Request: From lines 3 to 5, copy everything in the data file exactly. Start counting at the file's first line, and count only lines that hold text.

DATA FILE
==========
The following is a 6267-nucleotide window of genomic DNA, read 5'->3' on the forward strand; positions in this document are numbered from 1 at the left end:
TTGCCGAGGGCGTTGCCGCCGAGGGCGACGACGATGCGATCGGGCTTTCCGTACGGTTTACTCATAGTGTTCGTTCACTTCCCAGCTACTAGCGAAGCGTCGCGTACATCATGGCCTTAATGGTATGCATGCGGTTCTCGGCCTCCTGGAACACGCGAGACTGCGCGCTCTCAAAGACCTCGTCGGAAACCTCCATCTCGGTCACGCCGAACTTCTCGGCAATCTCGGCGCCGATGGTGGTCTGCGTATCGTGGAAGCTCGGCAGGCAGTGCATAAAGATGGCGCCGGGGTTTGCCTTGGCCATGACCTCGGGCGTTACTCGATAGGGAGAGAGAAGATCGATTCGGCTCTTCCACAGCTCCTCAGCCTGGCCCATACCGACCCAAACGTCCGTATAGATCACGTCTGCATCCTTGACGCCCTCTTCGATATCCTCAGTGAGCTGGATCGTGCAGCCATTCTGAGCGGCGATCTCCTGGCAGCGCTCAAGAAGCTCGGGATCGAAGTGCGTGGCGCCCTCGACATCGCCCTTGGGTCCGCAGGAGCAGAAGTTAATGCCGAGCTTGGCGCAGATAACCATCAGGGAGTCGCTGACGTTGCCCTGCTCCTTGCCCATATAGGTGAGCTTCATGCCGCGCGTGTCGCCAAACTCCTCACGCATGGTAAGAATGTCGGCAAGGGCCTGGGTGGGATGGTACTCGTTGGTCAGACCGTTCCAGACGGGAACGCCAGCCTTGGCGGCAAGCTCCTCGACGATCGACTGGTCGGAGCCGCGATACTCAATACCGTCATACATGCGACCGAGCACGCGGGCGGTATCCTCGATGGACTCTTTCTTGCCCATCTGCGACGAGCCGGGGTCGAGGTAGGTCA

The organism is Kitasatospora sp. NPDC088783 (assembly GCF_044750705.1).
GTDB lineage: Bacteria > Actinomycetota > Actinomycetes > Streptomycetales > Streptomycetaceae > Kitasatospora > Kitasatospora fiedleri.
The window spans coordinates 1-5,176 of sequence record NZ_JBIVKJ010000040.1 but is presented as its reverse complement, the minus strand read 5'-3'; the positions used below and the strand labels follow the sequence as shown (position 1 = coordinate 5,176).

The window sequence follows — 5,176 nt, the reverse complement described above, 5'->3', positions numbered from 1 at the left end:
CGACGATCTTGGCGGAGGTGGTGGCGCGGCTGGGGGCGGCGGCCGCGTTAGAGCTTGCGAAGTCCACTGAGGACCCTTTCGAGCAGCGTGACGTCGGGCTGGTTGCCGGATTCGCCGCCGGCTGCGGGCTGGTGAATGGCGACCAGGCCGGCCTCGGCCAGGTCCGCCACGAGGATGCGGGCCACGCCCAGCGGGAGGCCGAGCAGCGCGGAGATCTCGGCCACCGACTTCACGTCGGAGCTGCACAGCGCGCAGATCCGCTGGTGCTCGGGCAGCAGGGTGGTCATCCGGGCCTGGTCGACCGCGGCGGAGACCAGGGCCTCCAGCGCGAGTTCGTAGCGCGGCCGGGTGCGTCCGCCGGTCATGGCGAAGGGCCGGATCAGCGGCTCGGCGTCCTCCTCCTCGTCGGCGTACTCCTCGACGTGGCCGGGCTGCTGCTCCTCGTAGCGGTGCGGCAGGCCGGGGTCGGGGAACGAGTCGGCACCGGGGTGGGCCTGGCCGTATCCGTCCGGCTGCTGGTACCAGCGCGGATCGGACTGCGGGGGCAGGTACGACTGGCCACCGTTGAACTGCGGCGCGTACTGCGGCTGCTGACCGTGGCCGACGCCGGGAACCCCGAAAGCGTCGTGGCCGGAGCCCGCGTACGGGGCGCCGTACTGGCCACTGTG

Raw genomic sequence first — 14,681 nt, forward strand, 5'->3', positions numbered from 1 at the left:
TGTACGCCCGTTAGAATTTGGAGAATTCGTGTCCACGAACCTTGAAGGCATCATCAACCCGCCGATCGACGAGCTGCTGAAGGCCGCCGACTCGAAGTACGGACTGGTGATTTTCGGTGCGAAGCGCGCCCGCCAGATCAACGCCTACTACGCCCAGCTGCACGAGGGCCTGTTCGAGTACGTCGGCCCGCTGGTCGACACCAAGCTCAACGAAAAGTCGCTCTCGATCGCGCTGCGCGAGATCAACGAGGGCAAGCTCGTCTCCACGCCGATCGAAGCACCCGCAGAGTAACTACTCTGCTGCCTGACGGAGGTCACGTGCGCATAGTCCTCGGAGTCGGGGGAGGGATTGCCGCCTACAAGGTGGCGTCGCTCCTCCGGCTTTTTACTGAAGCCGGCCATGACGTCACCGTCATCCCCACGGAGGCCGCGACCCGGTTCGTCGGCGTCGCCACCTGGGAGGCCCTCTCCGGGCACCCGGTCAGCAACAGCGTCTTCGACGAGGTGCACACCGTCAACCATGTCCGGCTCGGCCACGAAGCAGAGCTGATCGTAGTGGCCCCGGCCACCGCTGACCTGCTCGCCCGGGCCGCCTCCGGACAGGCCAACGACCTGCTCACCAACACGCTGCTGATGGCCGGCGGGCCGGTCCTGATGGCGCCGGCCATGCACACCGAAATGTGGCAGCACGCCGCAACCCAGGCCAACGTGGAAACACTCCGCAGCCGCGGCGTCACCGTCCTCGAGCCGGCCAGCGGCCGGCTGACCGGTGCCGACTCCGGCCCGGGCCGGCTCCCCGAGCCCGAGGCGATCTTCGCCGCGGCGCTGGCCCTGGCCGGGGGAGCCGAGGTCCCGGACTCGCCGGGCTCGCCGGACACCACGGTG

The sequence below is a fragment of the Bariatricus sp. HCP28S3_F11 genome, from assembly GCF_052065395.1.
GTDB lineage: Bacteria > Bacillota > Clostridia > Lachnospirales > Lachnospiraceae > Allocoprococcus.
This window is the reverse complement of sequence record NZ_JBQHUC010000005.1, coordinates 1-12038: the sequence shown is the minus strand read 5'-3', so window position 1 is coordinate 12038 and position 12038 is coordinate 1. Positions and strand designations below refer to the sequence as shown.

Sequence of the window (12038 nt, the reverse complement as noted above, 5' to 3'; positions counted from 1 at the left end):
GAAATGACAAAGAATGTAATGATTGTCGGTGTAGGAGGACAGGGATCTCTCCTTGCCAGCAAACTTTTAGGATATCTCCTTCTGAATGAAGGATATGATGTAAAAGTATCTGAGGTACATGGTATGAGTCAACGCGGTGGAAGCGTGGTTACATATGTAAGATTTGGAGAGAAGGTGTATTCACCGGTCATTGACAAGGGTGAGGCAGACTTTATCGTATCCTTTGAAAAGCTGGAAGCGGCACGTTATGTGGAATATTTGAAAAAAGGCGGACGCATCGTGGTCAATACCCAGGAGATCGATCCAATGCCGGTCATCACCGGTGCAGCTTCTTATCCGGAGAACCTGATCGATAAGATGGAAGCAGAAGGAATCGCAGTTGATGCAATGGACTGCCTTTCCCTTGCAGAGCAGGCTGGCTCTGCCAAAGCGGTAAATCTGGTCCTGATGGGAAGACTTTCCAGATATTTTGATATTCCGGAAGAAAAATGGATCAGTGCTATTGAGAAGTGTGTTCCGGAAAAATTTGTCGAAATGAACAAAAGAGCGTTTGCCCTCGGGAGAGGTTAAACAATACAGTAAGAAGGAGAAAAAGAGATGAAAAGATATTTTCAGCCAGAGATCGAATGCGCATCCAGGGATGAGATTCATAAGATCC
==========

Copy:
The organism is Kitasatospora sp. NPDC088783 (assembly GCF_044750705.1).
GTDB lineage: Bacteria > Actinomycetota > Actinomycetes > Streptomycetales > Streptomycetaceae > Kitasatospora > Kitasatospora fiedleri.
The window spans coordinates 1-5,176 of sequence record NZ_JBIVKJ010000040.1 but is presented as its reverse complement, the minus strand read 5'-3'; the positions used below and the strand labels follow the sequence as shown (position 1 = coordinate 5,176).